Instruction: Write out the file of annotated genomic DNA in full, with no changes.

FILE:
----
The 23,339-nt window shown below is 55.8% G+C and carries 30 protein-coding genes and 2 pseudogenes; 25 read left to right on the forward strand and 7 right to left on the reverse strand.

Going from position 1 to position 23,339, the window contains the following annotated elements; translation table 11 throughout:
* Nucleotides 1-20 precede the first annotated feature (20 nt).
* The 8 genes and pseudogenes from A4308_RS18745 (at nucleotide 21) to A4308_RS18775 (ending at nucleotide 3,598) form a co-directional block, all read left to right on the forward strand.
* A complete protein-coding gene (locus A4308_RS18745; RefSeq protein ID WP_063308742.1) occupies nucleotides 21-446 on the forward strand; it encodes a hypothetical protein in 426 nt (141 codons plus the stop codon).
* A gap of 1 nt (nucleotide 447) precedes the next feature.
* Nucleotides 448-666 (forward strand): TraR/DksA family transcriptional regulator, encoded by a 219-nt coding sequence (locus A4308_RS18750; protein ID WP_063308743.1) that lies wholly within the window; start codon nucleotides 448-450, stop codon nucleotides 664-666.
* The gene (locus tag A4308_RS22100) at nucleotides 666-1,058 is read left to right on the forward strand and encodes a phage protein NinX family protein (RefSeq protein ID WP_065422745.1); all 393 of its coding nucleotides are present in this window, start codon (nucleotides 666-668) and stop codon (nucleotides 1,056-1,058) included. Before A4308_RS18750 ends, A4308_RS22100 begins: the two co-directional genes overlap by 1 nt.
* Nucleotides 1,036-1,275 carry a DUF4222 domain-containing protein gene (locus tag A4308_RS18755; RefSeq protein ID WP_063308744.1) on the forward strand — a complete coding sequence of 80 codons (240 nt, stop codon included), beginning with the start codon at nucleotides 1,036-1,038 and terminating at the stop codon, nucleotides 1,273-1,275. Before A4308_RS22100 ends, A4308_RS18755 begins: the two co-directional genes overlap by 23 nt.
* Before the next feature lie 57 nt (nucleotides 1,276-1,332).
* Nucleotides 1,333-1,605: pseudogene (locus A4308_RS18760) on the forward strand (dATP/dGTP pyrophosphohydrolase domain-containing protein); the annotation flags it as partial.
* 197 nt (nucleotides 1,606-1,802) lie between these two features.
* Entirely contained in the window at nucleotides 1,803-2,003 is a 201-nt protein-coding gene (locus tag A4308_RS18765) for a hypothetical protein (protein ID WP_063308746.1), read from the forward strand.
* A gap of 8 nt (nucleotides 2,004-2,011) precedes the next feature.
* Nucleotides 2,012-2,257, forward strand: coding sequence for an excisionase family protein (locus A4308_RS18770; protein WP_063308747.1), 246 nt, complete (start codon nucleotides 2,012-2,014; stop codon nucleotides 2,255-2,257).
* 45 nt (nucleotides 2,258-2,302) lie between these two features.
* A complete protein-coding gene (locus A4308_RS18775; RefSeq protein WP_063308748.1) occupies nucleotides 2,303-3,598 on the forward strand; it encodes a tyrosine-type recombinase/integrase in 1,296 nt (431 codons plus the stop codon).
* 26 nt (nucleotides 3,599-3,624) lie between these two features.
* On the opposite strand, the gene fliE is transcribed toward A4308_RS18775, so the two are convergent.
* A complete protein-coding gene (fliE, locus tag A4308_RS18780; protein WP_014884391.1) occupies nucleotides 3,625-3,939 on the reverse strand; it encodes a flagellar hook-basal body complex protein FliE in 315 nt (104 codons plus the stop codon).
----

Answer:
The 23,339-nt window shown below is 55.8% G+C and carries 30 protein-coding genes and 2 pseudogenes; 25 read left to right on the forward strand and 7 right to left on the reverse strand.

Going from position 1 to position 23,339, the window contains the following annotated elements; translation table 11 throughout:
* Nucleotides 1-20 precede the first annotated feature (20 nt).
* The 8 genes and pseudogenes from A4308_RS18745 (at nucleotide 21) to A4308_RS18775 (ending at nucleotide 3,598) form a co-directional block, all read left to right on the forward strand.
* A complete protein-coding gene (locus A4308_RS18745; RefSeq protein ID WP_063308742.1) occupies nucleotides 21-446 on the forward strand; it encodes a hypothetical protein in 426 nt (141 codons plus the stop codon).
* A gap of 1 nt (nucleotide 447) precedes the next feature.
* Nucleotides 448-666 (forward strand): TraR/DksA family transcriptional regulator, encoded by a 219-nt coding sequence (locus A4308_RS18750; protein ID WP_063308743.1) that lies wholly within the window; start codon nucleotides 448-450, stop codon nucleotides 664-666.
* The gene (locus tag A4308_RS22100) at nucleotides 666-1,058 is read left to right on the forward strand and encodes a phage protein NinX family protein (RefSeq protein ID WP_065422745.1); all 393 of its coding nucleotides are present in this window, start codon (nucleotides 666-668) and stop codon (nucleotides 1,056-1,058) included. Before A4308_RS18750 ends, A4308_RS22100 begins: the two co-directional genes overlap by 1 nt.
* Nucleotides 1,036-1,275 carry a DUF4222 domain-containing protein gene (locus tag A4308_RS18755; RefSeq protein ID WP_063308744.1) on the forward strand — a complete coding sequence of 80 codons (240 nt, stop codon included), beginning with the start codon at nucleotides 1,036-1,038 and terminating at the stop codon, nucleotides 1,273-1,275. Before A4308_RS22100 ends, A4308_RS18755 begins: the two co-directional genes overlap by 23 nt.
* Before the next feature lie 57 nt (nucleotides 1,276-1,332).
* Nucleotides 1,333-1,605: pseudogene (locus A4308_RS18760) on the forward strand (dATP/dGTP pyrophosphohydrolase domain-containing protein); the annotation flags it as partial.
* 197 nt (nucleotides 1,606-1,802) lie between these two features.
* Entirely contained in the window at nucleotides 1,803-2,003 is a 201-nt protein-coding gene (locus tag A4308_RS18765) for a hypothetical protein (protein ID WP_063308746.1), read from the forward strand.
* A gap of 8 nt (nucleotides 2,004-2,011) precedes the next feature.
* Nucleotides 2,012-2,257, forward strand: coding sequence for an excisionase family protein (locus A4308_RS18770; protein WP_063308747.1), 246 nt, complete (start codon nucleotides 2,012-2,014; stop codon nucleotides 2,255-2,257).
* 45 nt (nucleotides 2,258-2,302) lie between these two features.
* A complete protein-coding gene (locus A4308_RS18775; RefSeq protein WP_063308748.1) occupies nucleotides 2,303-3,598 on the forward strand; it encodes a tyrosine-type recombinase/integrase in 1,296 nt (431 codons plus the stop codon).
* 26 nt (nucleotides 3,599-3,624) lie between these two features.
* On the opposite strand, the gene fliE is transcribed toward A4308_RS18775, so the two are convergent.
* A complete protein-coding gene (fliE, locus tag A4308_RS18780; protein WP_014884391.1) occupies nucleotides 3,625-3,939 on the reverse strand; it encodes a flagellar hook-basal body complex protein FliE in 315 nt (104 codons plus the stop codon).